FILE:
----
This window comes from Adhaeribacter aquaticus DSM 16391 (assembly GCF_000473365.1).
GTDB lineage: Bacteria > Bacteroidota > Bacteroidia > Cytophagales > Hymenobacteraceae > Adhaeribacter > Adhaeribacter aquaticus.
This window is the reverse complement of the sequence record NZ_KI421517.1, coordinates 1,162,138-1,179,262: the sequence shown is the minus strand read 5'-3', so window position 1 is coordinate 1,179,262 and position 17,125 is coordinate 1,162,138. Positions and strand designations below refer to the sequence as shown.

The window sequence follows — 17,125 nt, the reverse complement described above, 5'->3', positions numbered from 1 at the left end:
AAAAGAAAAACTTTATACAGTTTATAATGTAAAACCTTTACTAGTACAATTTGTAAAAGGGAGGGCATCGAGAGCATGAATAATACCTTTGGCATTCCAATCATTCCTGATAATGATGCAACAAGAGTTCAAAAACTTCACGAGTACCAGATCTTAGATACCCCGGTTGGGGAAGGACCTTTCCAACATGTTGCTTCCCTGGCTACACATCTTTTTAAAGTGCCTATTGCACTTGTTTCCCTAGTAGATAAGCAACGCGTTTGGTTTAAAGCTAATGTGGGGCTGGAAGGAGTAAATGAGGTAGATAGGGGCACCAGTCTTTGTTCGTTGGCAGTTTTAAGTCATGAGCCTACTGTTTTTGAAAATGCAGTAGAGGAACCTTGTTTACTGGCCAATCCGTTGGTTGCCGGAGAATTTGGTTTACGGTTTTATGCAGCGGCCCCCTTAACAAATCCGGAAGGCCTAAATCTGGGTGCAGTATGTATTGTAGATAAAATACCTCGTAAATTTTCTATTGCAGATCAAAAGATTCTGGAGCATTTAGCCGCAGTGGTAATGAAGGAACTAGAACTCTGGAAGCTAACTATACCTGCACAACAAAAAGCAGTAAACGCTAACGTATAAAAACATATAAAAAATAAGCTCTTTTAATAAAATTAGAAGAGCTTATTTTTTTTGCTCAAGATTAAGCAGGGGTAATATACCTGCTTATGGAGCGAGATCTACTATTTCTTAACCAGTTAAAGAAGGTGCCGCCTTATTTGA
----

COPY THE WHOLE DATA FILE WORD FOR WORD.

This window comes from Adhaeribacter aquaticus DSM 16391 (assembly GCF_000473365.1).
GTDB lineage: Bacteria > Bacteroidota > Bacteroidia > Cytophagales > Hymenobacteraceae > Adhaeribacter > Adhaeribacter aquaticus.
This window is the reverse complement of the sequence record NZ_KI421517.1, coordinates 1,162,138-1,179,262: the sequence shown is the minus strand read 5'-3', so window position 1 is coordinate 1,179,262 and position 17,125 is coordinate 1,162,138. Positions and strand designations below refer to the sequence as shown.

The window sequence follows — 17,125 nt, the reverse complement described above, 5'->3', positions numbered from 1 at the left end:
AAAAGAAAAACTTTATACAGTTTATAATGTAAAACCTTTACTAGTACAATTTGTAAAAGGGAGGGCATCGAGAGCATGAATAATACCTTTGGCATTCCAATCATTCCTGATAATGATGCAACAAGAGTTCAAAAACTTCACGAGTACCAGATCTTAGATACCCCGGTTGGGGAAGGACCTTTCCAACATGTTGCTTCCCTGGCTACACATCTTTTTAAAGTGCCTATTGCACTTGTTTCCCTAGTAGATAAGCAACGCGTTTGGTTTAAAGCTAATGTGGGGCTGGAAGGAGTAAATGAGGTAGATAGGGGCACCAGTCTTTGTTCGTTGGCAGTTTTAAGTCATGAGCCTACTGTTTTTGAAAATGCAGTAGAGGAACCTTGTTTACTGGCCAATCCGTTGGTTGCCGGAGAATTTGGTTTACGGTTTTATGCAGCGGCCCCCTTAACAAATCCGGAAGGCCTAAATCTGGGTGCAGTATGTATTGTAGATAAAATACCTCGTAAATTTTCTATTGCAGATCAAAAGATTCTGGAGCATTTAGCCGCAGTGGTAATGAAGGAACTAGAACTCTGGAAGCTAACTATACCTGCACAACAAAAAGCAGTAAACGCTAACGTATAAAAACATATAAAAAATAAGCTCTTTTAATAAAATTAGAAGAGCTTATTTTTTTTGCTCAAGATTAAGCAGGGGTAATATACCTGCTTATGGAGCGAGATCTACTATTTCTTAACCAGTTAAAGAAGGTGCCGCCTTATTTGA